WHAT'S NOT: The PCG-SRX77's 10.4-inch screen is small and not as vivid as other active-matrix screens, even with the brightness turned all the way up. The case is also a little tough to open.
Getting used to the petite keyboard takes a while. Paging up or down requires a combination keystroke, and the right Shift key is no larger than an alphanumeric key, which makes it almost impossible for touch typists to find.
As expected, the PCG-SRX77 lacks internal bays and some older notebook connections (a parallel port, a serial connection, and a mouse/keyboard PS/2 port). It also omits a standard monitor connection; instead you get a mini connection on the left side and a short adapter cable you'll have to remember to pack. Worsening matters, Sony doesn't sell a docking station or a port replicator to provide any of the missing connections.
External optical drives for the PCG-SRX77 use a PC Card interface, which fills the notebook's only PC Card slot. At the notebook's $2230 price, you get a relatively slow 12X-16X CD-ROM drive. You get just one USB port, as well.
WHAT ELSE: Except for its purple touchpad, the PCG-SRX77 eschews Sony's trademark purple-and-silver case colors for a more corporate look: silver and black with metallic accents. To save battery life, it has a switch that turns off scanning for wireless networks.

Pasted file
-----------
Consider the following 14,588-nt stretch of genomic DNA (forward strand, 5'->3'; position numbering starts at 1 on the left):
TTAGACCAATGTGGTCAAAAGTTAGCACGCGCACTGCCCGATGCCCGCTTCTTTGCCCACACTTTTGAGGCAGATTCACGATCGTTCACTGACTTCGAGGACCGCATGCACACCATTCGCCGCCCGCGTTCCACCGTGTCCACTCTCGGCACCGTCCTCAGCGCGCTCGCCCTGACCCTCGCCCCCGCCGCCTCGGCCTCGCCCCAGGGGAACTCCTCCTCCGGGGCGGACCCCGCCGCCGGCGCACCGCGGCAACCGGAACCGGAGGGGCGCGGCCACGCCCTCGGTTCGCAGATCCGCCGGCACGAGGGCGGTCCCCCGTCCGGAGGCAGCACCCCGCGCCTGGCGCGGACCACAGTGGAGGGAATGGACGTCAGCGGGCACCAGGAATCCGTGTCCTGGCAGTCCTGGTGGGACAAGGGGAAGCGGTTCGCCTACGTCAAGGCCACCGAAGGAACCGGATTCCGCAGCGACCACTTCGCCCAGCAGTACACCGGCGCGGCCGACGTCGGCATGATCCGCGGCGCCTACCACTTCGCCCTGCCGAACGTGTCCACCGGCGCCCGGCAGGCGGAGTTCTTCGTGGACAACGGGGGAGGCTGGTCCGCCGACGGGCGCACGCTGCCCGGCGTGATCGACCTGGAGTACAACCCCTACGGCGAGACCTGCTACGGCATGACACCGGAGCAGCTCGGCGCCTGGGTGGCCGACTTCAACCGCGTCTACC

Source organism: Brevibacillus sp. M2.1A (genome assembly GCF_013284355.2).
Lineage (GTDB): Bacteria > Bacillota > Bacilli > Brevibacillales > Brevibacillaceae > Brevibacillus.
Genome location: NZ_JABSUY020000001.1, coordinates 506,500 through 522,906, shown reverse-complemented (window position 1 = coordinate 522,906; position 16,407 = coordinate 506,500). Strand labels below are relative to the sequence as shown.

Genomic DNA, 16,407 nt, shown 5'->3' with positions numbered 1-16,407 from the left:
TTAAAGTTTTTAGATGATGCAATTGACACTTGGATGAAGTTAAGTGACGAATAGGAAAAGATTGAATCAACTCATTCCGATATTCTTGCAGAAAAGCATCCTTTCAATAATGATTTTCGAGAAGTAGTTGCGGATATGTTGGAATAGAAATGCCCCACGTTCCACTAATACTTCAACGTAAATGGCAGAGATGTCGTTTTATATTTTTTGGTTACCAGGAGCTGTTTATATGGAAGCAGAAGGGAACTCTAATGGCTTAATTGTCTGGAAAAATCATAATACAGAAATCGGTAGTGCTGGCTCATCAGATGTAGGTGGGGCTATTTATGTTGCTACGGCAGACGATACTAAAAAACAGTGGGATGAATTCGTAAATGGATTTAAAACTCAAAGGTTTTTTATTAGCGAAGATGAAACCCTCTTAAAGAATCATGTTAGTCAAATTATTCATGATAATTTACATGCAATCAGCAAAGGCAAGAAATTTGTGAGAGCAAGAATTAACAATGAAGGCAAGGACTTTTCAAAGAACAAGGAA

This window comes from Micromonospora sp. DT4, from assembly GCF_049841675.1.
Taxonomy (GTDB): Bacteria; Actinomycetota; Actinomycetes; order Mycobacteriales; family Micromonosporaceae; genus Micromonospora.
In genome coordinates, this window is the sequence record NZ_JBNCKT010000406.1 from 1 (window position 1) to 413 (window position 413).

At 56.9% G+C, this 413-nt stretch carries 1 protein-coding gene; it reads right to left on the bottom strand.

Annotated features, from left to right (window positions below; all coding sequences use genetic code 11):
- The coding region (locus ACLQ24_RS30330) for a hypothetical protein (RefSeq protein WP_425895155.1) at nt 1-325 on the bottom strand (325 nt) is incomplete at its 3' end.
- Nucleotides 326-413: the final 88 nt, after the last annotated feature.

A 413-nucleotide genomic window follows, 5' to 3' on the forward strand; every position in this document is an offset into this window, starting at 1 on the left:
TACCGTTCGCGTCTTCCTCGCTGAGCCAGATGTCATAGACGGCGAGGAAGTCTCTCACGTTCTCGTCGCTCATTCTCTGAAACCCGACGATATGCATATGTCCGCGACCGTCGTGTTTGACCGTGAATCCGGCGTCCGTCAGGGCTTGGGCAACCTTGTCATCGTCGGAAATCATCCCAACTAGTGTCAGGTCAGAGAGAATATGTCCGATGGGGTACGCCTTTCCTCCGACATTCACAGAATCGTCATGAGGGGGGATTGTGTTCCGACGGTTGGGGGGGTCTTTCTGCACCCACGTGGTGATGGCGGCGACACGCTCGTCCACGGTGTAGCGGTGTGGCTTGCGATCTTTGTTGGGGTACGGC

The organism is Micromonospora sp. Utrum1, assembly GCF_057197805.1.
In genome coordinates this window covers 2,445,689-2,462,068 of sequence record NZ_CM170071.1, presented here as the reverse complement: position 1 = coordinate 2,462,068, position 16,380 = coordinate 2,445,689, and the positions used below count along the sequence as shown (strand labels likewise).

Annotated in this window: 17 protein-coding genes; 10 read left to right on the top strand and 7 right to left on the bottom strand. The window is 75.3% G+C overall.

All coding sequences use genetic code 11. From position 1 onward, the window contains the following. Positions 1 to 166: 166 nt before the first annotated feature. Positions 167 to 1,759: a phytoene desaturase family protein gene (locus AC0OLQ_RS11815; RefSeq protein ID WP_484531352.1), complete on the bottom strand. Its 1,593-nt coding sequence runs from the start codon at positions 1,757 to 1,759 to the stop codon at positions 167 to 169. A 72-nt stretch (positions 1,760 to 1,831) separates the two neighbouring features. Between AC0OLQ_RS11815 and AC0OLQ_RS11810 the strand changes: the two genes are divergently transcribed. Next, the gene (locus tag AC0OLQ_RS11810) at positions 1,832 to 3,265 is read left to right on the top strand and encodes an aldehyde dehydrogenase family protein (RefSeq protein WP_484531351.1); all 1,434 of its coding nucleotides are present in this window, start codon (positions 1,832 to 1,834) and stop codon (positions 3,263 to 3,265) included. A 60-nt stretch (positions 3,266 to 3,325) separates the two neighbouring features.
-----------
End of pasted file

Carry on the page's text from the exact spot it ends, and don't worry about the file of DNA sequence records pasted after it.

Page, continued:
Don't like the touchpad? For scrolling and making selections in some menus, the PCG-SRX77 provides the latest Sony Jog Dial, a small barrel with its own back button embedded in the mouse buttons. Stereo speakers (unusual for an ultraportable) are mounted just beneath the last row of keys; their quality is far from top-of-the-line, but they're loud. Color-coded ports for headphones and a microphone sit on the right side. To its credit, the PCG-SRX77 lets you access, with some effort, both the hard drive and the memory slots, which is not always possible with an ultraportable. The hard drive sits behind a panel and four small screws; RAM is under the keyboard.
The PCG-SRX77's long-lasting lithium ion battery, a detachable bar that forms the back of the notebook, can act as a foot for typing at an angle. Sony sells a slightly heavier $499 power pack that it says will double the already long battery life. You can also get the PCG-SRX77 with speedier optical drives, namely a CD-RW drive ($500), a DVD-ROM drive ($400), or an 8X DVD-ROM and 8X/4X/24X CD-RW combination drive ($500).
The PCG-SRX77 turned in a fine performance for an ultraportable with a low-voltage 800-MHz/500-MHz Pentium III-M processor. Its PC WorldBench 4 score of 79 puts it in line with other ultraportables we've tested with the Windows XP Professional operating system. Sony's documentation consists mostly of a nice electronic user manual and a printed Quick Start manual to get you headed in the right direction.
UPSHOT: For anyone who needs an easy-to-tote digital editing machine for a relatively low price, the VAIO PCG-SRX77 should be near the top of the list. However, as it omits legacy connections, lacks a docking station or port replicator to provide them, and bears only one USB port, the PCG-SRX77 does have some severe limitations. By Carla Thornton